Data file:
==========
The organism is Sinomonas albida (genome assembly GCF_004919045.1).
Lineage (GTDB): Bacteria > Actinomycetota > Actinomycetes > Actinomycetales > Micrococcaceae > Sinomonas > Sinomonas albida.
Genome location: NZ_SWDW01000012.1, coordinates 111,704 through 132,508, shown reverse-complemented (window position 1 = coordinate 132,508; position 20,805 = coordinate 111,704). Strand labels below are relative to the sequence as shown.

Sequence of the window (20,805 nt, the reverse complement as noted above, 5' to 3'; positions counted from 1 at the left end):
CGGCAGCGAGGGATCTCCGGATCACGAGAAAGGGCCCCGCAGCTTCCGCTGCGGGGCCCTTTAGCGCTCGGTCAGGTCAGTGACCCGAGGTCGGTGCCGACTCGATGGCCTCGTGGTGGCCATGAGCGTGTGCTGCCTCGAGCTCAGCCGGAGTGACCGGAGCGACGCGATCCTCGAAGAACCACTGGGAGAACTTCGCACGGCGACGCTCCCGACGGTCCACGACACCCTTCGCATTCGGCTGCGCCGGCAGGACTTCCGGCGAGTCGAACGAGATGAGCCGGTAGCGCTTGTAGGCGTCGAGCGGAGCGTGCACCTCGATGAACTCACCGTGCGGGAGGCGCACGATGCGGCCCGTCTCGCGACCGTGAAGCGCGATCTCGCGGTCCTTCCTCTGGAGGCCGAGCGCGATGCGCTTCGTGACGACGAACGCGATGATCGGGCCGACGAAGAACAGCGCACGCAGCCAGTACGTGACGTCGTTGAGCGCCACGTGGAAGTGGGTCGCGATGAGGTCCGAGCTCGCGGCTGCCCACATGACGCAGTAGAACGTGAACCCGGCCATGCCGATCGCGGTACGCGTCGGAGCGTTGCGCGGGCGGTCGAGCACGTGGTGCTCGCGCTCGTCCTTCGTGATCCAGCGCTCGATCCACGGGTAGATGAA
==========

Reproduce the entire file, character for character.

The organism is Sinomonas albida (genome assembly GCF_004919045.1).
Lineage (GTDB): Bacteria > Actinomycetota > Actinomycetes > Actinomycetales > Micrococcaceae > Sinomonas > Sinomonas albida.
Genome location: NZ_SWDW01000012.1, coordinates 111,704 through 132,508, shown reverse-complemented (window position 1 = coordinate 132,508; position 20,805 = coordinate 111,704). Strand labels below are relative to the sequence as shown.

Sequence of the window (20,805 nt, the reverse complement as noted above, 5' to 3'; positions counted from 1 at the left end):
CGGCAGCGAGGGATCTCCGGATCACGAGAAAGGGCCCCGCAGCTTCCGCTGCGGGGCCCTTTAGCGCTCGGTCAGGTCAGTGACCCGAGGTCGGTGCCGACTCGATGGCCTCGTGGTGGCCATGAGCGTGTGCTGCCTCGAGCTCAGCCGGAGTGACCGGAGCGACGCGATCCTCGAAGAACCACTGGGAGAACTTCGCACGGCGACGCTCCCGACGGTCCACGACACCCTTCGCATTCGGCTGCGCCGGCAGGACTTCCGGCGAGTCGAACGAGATGAGCCGGTAGCGCTTGTAGGCGTCGAGCGGAGCGTGCACCTCGATGAACTCACCGTGCGGGAGGCGCACGATGCGGCCCGTCTCGCGACCGTGAAGCGCGATCTCGCGGTCCTTCCTCTGGAGGCCGAGCGCGATGCGCTTCGTGACGACGAACGCGATGATCGGGCCGACGAAGAACAGCGCACGCAGCCAGTACGTGACGTCGTTGAGCGCCACGTGGAAGTGGGTCGCGATGAGGTCCGAGCTCGCGGCTGCCCACATGACGCAGTAGAACGTGAACCCGGCCATGCCGATCGCGGTACGCGTCGGAGCGTTGCGCGGGCGGTCGAGCACGTGGTGCTCGCGCTCGTCCTTCGTGATCCAGCGCTCGATCCACGGGTAGATGAA